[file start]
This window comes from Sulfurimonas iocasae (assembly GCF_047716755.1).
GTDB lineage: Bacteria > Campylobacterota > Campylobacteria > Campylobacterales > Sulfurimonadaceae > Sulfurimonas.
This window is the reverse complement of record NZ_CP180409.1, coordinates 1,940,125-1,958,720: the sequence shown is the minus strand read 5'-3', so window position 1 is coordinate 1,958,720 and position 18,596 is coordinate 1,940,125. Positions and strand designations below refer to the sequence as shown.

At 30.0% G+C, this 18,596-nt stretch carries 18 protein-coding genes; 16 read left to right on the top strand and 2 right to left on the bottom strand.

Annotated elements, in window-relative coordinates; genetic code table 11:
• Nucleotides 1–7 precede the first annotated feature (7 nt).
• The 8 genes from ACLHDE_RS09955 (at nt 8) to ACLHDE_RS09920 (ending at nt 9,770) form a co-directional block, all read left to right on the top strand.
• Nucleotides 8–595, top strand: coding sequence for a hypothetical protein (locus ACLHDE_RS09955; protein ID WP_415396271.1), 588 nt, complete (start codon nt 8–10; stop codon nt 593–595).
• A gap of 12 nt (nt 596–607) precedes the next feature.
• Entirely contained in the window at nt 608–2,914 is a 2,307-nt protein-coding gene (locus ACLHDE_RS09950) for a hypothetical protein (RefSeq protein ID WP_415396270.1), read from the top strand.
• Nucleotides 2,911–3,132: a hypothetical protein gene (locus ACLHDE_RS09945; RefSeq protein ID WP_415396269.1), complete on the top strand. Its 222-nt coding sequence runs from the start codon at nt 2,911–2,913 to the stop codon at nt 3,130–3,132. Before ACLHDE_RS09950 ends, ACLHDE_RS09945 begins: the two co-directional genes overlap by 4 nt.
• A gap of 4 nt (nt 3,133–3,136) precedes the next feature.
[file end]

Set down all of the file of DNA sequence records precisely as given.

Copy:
This window comes from Sulfurimonas iocasae (assembly GCF_047716755.1).
GTDB lineage: Bacteria > Campylobacterota > Campylobacteria > Campylobacterales > Sulfurimonadaceae > Sulfurimonas.
This window is the reverse complement of record NZ_CP180409.1, coordinates 1,940,125-1,958,720: the sequence shown is the minus strand read 5'-3', so window position 1 is coordinate 1,958,720 and position 18,596 is coordinate 1,940,125. Positions and strand designations below refer to the sequence as shown.

At 30.0% G+C, this 18,596-nt stretch carries 18 protein-coding genes; 16 read left to right on the top strand and 2 right to left on the bottom strand.

Annotated elements, in window-relative coordinates; genetic code table 11:
• Nucleotides 1–7 precede the first annotated feature (7 nt).
• The 8 genes from ACLHDE_RS09955 (at nt 8) to ACLHDE_RS09920 (ending at nt 9,770) form a co-directional block, all read left to right on the top strand.
• Nucleotides 8–595, top strand: coding sequence for a hypothetical protein (locus ACLHDE_RS09955; protein ID WP_415396271.1), 588 nt, complete (start codon nt 8–10; stop codon nt 593–595).
• A gap of 12 nt (nt 596–607) precedes the next feature.
• Entirely contained in the window at nt 608–2,914 is a 2,307-nt protein-coding gene (locus ACLHDE_RS09950) for a hypothetical protein (RefSeq protein ID WP_415396270.1), read from the top strand.
• Nucleotides 2,911–3,132: a hypothetical protein gene (locus ACLHDE_RS09945; RefSeq protein ID WP_415396269.1), complete on the top strand. Its 222-nt coding sequence runs from the start codon at nt 2,911–2,913 to the stop codon at nt 3,130–3,132. Before ACLHDE_RS09950 ends, ACLHDE_RS09945 begins: the two co-directional genes overlap by 4 nt.
• A gap of 4 nt (nt 3,133–3,136) precedes the next feature.